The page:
Security in the times of big data and analytics

by May 5, 2016 0 comments

We are living in the data age which churns out multiple terabytes of data every day, and it is growing exponentially with each passing second. Government agencies, financial and healthcare organizations invest heavily in collection, processing and use of data in their respective fields. The data significantly helps in gaining actionable insights and chart out effective strategies.

With data being amassed at a rapid rate, there is a growing concern among organizations around the legal and ethical side of the usage. According to Gartner, the global spending on IT security is expected to be around US$101bn by 2018. Today, big data is scattered across different platforms including web, mobile and cloud-based applications. These sources are hacker-friendly and may lead to the loss of proprietary information and regulatory involvement.

The spurt in big data poses a substantial risk to companies for data breach and could considerably mar their reputation in the competitive marketplace. The recent ‘Panama Papers’ leak which exposed sensitive documents has not only sabotaged the reputations of many prominent figures but also put a big question mark on Mossack Fonseca’s internal security policy.

It is a high alert which necessitates the importance of a strong security infrastructure and vigilance. A growing number of companies have already implemented security tools to analyze the data flow. However, most organizations still grapple with these concepts and fail to secure their data.

Data security a high priority
Companies need to place high priority on data security when the data carries critical business and consumer information. About 51 percent of decision-makers have evinced security as a challenge for adopting digital technologies. Sectors such as banking and financial services, healthcare are highly vulnerable to fraud and intellectual property threats. The data thieves can surpass the conventional barriers such as firewalls, virtual private networks (VPNs), intrusion detection system (IDS) and Data loss prevention (DLP) systems. Smart cybercriminals can adroitly eclipse these defenses mechanism and steal sensitive information.

In order to outsmart them, organizations must use advanced security systems and techniques such as:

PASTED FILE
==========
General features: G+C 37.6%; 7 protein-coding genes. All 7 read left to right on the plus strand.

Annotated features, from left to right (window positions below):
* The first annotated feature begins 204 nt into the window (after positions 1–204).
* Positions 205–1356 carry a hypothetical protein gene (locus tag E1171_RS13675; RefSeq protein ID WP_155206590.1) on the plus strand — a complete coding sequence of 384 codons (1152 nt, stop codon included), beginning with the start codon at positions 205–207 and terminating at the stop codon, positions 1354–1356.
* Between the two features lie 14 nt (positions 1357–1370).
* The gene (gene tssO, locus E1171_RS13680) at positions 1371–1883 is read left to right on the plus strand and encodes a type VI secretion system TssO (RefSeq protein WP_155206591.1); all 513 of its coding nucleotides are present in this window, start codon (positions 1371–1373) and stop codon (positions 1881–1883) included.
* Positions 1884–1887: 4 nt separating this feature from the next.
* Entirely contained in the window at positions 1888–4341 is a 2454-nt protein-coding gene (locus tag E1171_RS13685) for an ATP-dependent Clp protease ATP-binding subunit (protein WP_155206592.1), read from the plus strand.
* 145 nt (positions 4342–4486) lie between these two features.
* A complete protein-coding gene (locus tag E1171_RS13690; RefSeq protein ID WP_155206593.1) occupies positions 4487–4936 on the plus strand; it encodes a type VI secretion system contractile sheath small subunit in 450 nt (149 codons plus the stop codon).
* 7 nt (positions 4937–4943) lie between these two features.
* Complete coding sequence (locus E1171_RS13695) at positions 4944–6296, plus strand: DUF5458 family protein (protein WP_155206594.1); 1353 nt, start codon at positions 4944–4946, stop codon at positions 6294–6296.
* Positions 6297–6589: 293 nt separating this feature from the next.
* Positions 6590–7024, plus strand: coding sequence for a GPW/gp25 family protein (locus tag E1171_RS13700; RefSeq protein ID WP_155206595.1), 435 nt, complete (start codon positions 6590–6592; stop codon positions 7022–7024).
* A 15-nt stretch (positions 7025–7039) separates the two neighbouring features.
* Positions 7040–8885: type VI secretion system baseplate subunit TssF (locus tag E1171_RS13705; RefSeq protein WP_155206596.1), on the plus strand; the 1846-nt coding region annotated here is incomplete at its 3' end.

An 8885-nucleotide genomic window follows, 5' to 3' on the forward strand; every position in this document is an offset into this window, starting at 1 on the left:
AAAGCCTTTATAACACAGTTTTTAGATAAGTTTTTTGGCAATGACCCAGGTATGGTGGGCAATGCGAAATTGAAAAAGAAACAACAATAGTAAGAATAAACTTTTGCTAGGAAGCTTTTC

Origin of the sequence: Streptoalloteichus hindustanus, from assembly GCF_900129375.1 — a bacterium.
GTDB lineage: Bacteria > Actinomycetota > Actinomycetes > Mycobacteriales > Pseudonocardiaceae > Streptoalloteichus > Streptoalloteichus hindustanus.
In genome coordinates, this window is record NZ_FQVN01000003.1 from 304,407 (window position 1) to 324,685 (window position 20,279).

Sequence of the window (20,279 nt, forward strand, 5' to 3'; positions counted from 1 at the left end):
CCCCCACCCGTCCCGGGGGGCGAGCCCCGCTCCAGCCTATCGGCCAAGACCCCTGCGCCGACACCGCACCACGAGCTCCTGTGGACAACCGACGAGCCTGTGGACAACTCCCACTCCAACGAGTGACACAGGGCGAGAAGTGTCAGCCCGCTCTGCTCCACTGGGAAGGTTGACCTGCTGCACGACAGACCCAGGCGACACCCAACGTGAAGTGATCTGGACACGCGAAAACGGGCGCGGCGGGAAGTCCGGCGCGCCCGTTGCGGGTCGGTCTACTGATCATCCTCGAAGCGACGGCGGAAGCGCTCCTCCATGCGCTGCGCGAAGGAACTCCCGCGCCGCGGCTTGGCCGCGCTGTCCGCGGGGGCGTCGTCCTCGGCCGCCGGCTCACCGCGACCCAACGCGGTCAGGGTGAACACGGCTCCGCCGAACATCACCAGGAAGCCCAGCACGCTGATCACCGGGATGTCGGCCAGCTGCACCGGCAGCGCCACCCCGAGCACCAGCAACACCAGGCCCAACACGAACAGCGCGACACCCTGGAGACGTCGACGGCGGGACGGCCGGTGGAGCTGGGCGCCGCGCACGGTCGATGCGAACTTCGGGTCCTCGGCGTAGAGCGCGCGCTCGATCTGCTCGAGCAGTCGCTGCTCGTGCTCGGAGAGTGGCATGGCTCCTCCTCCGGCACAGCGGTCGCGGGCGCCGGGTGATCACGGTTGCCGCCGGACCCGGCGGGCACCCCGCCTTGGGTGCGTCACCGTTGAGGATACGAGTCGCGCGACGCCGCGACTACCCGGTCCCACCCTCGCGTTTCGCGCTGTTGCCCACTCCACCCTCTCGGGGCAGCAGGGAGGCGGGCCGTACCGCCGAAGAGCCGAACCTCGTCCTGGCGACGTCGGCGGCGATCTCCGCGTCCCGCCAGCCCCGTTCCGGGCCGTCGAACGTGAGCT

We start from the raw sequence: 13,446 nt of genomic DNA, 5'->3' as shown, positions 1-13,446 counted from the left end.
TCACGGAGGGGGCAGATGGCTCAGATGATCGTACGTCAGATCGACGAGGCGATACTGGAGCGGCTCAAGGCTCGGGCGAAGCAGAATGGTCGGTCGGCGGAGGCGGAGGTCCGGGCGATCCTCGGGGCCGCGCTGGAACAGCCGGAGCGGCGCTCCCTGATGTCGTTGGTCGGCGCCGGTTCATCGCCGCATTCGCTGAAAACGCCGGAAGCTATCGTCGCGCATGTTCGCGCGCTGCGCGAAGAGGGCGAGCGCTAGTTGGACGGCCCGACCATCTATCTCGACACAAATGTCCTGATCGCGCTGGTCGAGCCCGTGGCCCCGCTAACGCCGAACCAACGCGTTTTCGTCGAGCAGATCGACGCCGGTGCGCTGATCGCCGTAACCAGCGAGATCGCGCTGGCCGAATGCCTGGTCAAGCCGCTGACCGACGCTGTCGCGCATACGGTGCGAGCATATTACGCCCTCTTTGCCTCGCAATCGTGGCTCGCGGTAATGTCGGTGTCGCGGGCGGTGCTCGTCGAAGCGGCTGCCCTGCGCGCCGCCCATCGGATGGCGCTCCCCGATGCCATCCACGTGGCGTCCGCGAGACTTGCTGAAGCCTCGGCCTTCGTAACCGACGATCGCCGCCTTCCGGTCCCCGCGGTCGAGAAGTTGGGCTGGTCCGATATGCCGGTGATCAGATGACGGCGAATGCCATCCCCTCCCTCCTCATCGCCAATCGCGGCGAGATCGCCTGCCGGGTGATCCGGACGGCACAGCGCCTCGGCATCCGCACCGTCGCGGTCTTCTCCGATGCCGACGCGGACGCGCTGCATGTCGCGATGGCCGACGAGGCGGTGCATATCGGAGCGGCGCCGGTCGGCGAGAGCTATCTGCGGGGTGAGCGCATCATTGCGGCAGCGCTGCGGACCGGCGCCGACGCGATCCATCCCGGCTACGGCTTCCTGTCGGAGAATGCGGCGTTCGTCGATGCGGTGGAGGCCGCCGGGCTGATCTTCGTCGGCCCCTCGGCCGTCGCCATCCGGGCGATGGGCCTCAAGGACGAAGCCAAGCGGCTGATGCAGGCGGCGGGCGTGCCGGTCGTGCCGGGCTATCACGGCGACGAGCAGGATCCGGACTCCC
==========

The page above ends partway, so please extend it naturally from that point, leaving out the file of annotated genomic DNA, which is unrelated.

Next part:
Integrating open-source software with security tools: Open-source technologies such as Hadoop and NoSQL have security flaws and were not created keeping data theft in mind. By using Zettaset Orchestrator, a distribution-agnostic cluster management platform, one can close the security gap.

Monitor and Control: It is not always the external enemies that pose risk to the organization. Cybercriminals do not have a religion. It is better to monitor multiple failed log-ins and doubtful activities in high-value systems and applications within the organization in order to mitigate the risk of frauds.

Dealing with Multiple storage spaces: With multiple storage points it becomes arduous to keep a track on all the activities, given the volume of data generated every day. Companies having multiple locations should have standardized security controls. Data sharing protections including encryptions and access-control techniques should be standardized across the organization to keep the data secure in the deep web.

Conducting Data Audit: Internal audit plays a critical role in assuring data security and privacy. Data thieves hack websites, smartphone and tablets, or steal them to use or sell in the black market for any amount. Companies which allow employees to use third-party websites, Google Docs or Dropbox in the workplace should have a stringent audit procedure.

Although the above proposed approach is not a panacea for all the security problems, it can considerably deplete the threat of a data theft. Besides, an organization should build a big-data security program which embraces an effective cyber security strategy backed with an expert staff. Consequently, the cyber security market is expected to grow with a Compound Annual Growth Rate (CAGR) of 9.8 percent to USD$170bn in 2020.

The road ahead
Data security breaches have surged considerably in 2015 with cyberattacks and financial gain being the key motives. Many Internet of Things (IoT) device manufacturers and service providers fail to implement common security measures in their products and services. IDC predicts 90 percent of all IT networks will face security breach in IoT in the time ahead. Moreover, the Panama Papers leak is no secret that cybercriminals are also eyeing business leaders and elite people.

The elixir to the situation is to build an effective big data security program and augment cybersecurity workforce. The global demand for the cybersecurity workforce is expected to rise to six million by 2019. Since big data is transforming the global landscape, it is important to traverse the security space equally in order to add an additional and effective layer to protect data from misuse.

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